nicttt

nicttt:

wisdomwriter:

With so many different writing apps already out there, we take a look at the pick of the bunch and decide on our favorite.

The App Store is growing at an incredible rate. For every single possible type of app, there’s a near overwhelming amount of choice out there. That’s particularly noticeable for the writing app world. There’s enough variety out there to ensure that users can use a different writing app every day of the week for the next five years, probably. We’ve taken the time to pick out some of our favorites from the category, as we round them up and figure out just what our overall pick of the bunch is. Immediately tough to narrow things down to only half a dozen, we’ve singled out Byword, Wisdom Writer, iA Writer, Pages, Daedalus Touch and Textilus for a further look.

Read more: http://www.148apps.com/news/favorites-writing-apps/#ixzz2d807vFDI

Hi, is the new wisdom writer 2 a separate app (new app) or an upgrade ?
Nico

Hi, Wisdom Writer 2 will be a free upgrade for existing users.

With so many different writing apps already out there, we take a look at the pick of the bunch and decide on our favorite.

The App Store is growing at an incredible rate. For every single possible type of app, there’s a near overwhelming amount of choice out there. That’s particularly noticeable for the writing app world. There’s enough variety out there to ensure that users can use a different writing app every day of the week for the next five years, probably. We’ve taken the time to pick out some of our favorites from the category, as we round them up and figure out just what our overall pick of the bunch is. Immediately tough to narrow things down to only half a dozen, we’ve singled out Byword, Wisdom Writer, iA Writer, Pages, Daedalus Touch and Textilus for a further look.

Read more: http://www.148apps.com/news/favorites-writing-apps/#ixzz2d807vFDI

Helping you get started: Wisdom Writer’s templates

Wisdom Writer is all about helping you write quickly and effectively. And one way in which the app can help in this regard is with its templates. If you touch the “Templates” button in the upper left corner of a document (it looks like a plus sign), you’ll be presented with a list of different templates that you can use. I recommend exploring them for yourself, but I’ll provide a quick overview of them here so you have an idea of what each contains.

First is the Letter template. This is perfect for composing business letters or other similar communications. In the body of the document, you’ll type the main content of your letter. This is pretty simple, and the exact same as using any other sort of document in WW. Where this template really shines, though, is in the header and footer. If you scroll up from the top of the document, the header will open, allowing you to edit your company’s details, the title of the document, the date, from and to information, subject, and salutation. The closing (accessed by scrolling down from the bottom of the letter) lets you complete it with a closing, several signatures and titles, and an area for a postscript.



The Resume template provides you with a simple résumé format that will let you get down the basic items that you’d like a potential employer to know about. In the body, there are spaces for a few different employment experiences, some educational information, an explication of your skills, and an area for referrals. The header allows you to add whatever contact information you’d like. Although this is a very simple, stripped-down template, it’s really great for getting your ideas down before using a full template that you’d find in a desktop word processor or if you need to throw an updated résumé together really quickly.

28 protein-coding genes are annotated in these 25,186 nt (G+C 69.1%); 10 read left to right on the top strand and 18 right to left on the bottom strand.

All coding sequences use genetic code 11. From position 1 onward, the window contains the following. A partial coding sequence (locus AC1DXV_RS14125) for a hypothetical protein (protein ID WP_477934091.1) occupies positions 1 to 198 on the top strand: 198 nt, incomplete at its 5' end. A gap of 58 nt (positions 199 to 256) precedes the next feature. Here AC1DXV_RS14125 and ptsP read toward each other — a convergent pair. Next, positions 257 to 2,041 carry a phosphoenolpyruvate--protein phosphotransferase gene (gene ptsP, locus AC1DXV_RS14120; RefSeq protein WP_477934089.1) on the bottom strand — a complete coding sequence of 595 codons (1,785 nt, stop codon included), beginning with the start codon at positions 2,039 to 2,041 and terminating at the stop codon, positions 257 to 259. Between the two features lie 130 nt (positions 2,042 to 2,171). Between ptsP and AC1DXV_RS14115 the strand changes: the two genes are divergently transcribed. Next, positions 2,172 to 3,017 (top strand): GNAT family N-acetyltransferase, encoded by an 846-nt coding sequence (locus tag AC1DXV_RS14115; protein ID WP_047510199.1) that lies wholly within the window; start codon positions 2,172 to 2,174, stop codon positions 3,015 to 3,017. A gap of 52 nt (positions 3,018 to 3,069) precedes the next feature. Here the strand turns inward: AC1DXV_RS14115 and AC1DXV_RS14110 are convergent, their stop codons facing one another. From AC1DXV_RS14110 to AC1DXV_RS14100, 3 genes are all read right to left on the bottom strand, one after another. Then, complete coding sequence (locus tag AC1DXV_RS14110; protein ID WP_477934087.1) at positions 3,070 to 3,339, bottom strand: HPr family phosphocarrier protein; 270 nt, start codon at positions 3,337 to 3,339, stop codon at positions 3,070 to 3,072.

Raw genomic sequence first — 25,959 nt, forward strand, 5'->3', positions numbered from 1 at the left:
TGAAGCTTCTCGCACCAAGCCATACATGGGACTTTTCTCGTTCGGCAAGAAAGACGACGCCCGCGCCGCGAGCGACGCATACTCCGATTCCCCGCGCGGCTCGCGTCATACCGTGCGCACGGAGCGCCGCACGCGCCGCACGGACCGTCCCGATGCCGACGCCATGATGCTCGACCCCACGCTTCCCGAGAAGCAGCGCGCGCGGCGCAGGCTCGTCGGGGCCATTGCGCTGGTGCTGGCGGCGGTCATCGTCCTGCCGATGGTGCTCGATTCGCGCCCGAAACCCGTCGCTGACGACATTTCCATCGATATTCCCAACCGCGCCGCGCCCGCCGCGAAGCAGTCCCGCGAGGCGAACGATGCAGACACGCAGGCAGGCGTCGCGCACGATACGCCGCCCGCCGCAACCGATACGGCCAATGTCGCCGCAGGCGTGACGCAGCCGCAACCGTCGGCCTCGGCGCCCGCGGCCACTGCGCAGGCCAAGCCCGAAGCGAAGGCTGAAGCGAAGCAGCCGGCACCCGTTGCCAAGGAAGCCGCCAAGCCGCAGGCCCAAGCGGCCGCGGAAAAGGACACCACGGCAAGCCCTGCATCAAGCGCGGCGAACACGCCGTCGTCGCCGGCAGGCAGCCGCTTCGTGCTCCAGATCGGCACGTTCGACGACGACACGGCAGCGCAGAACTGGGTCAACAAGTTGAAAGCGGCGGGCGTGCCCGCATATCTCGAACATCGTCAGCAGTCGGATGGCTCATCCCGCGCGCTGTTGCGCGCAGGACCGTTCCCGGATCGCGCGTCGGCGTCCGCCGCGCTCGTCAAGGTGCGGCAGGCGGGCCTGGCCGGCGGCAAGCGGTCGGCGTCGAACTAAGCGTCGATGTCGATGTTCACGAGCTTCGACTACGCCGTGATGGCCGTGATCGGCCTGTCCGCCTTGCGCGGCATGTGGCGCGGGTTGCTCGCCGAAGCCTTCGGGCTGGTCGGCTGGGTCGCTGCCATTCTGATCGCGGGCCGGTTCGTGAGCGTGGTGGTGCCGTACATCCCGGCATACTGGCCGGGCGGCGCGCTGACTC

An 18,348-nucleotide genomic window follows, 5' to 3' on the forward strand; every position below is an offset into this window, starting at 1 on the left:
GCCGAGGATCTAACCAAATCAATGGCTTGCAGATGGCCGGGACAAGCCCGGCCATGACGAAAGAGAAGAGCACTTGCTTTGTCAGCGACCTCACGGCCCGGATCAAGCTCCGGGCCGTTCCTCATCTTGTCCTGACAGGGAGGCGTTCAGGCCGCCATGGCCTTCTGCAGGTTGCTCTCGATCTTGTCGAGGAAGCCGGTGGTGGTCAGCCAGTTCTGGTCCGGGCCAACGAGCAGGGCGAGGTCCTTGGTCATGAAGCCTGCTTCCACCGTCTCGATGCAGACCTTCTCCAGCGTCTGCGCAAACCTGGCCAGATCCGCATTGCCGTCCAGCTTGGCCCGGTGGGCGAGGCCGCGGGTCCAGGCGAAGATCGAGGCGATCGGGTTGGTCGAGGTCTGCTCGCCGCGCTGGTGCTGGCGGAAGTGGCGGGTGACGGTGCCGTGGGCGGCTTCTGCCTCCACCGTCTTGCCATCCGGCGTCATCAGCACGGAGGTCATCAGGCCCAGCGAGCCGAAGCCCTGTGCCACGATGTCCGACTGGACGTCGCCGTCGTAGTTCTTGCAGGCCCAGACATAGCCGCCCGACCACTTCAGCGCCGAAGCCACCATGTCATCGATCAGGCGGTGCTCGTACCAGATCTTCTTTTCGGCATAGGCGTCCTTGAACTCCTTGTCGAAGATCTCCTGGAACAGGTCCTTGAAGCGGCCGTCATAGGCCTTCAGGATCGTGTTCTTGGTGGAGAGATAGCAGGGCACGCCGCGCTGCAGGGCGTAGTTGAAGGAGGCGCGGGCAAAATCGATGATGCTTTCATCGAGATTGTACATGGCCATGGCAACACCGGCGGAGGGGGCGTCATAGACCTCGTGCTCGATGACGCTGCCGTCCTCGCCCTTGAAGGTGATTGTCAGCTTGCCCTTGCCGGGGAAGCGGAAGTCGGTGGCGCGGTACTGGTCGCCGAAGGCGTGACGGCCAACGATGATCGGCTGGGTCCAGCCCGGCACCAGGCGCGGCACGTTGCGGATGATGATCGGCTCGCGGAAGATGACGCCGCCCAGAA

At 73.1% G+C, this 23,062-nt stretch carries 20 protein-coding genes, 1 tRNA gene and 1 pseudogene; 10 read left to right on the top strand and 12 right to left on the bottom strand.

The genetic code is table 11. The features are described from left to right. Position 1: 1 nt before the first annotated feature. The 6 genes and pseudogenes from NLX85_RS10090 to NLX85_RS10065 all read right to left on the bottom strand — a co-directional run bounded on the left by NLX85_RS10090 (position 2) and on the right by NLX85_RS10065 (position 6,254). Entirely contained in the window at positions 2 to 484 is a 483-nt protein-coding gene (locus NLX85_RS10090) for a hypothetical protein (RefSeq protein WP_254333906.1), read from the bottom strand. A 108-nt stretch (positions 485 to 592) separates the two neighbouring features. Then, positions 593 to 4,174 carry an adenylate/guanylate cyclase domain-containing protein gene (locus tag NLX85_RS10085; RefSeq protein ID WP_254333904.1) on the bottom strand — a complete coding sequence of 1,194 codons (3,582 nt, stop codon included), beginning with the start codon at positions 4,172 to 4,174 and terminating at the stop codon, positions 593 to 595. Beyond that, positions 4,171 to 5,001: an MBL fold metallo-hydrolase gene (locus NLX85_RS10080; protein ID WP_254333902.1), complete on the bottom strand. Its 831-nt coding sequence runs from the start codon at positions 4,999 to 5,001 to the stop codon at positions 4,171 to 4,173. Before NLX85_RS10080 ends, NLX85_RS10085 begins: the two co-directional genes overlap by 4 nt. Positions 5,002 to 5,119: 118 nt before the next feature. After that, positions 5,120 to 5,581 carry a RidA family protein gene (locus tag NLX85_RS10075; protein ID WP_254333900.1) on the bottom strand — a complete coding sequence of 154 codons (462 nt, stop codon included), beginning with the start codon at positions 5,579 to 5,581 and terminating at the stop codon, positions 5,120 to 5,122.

If you’re a fiction writer and you’re going to be using WW, the Novel template is one that you’re likely to be using. The body of this template is pretty simple, as it’s meant for a single chapter. There’s a chapter heading, sub-chapter headings, and paragraphs for typing out your story. In the header, there’s room for title page information, a dedication, a foreword, a table of contents, and other similar things. And the footer contains space for references, an appendix, a glossary, and an index. Everything you need to get your masterwork started!

The final template, Formal Document, is a very useful one. The body consists of a heading and a few paragraphs separated by a sub-heading, and the header contains room for things like your company’s logo and contact information. While there’s no specific use implied by these fields, this is a great template for things like company memos, meeting notes, and short business plans.

As you can see, Wisdom Writer provides you with a host of very useful templates that will help you get you started on whatever it is that you’re writing. Of course, you can make whatever edits you want to your documents, but it’s often nice to have something to start with! These templates will get you up and writing in no time.


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  ga('create', 'UA-42604391-1', 'interare.com');
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Helping you get started: Wisdom Writer’s templates

Wisdom Writer is all about helping you write quickly and effectively. And one way in which the app can help in this regard is with its templates. If you touch the “Templates” button in the upper left corner of a document (it looks like a plus sign), you’ll be presented with a list of different templates that you can use. I recommend exploring them for yourself, but I’ll provide a quick overview of them here so you have an idea of what each contains.

First is the Letter template. This is perfect for composing business letters or other similar communications. In the body of the document, you’ll type the main content of your letter. This is pretty simple, and the exact same as using any other sort of document in WW. Where this template really shines, though, is in the header and footer. If you scroll up from the top of the document, the header will open, allowing you to edit your company’s details, the title of the document, the date, from and to information, subject, and salutation. The closing (accessed by scrolling down from the bottom of the letter) lets you complete it with a closing, several signatures and titles, and an area for a postscript.

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Getting to know the menu bar

If you’re a writer—whether you’re an aspiring novelist, a blogger, a journalist, an avid note-taker, or a student—then you want tools that are easy to use and that don’t have much of a learning curve so that they don’t disrupt your current workflow. Wisdom Writer is definitely one of the easiest-to-use tools out there, and will have you up and running in no time! In this article, I’ll be providing a quick tour of WW and how to best use its features to get you up and running quickly.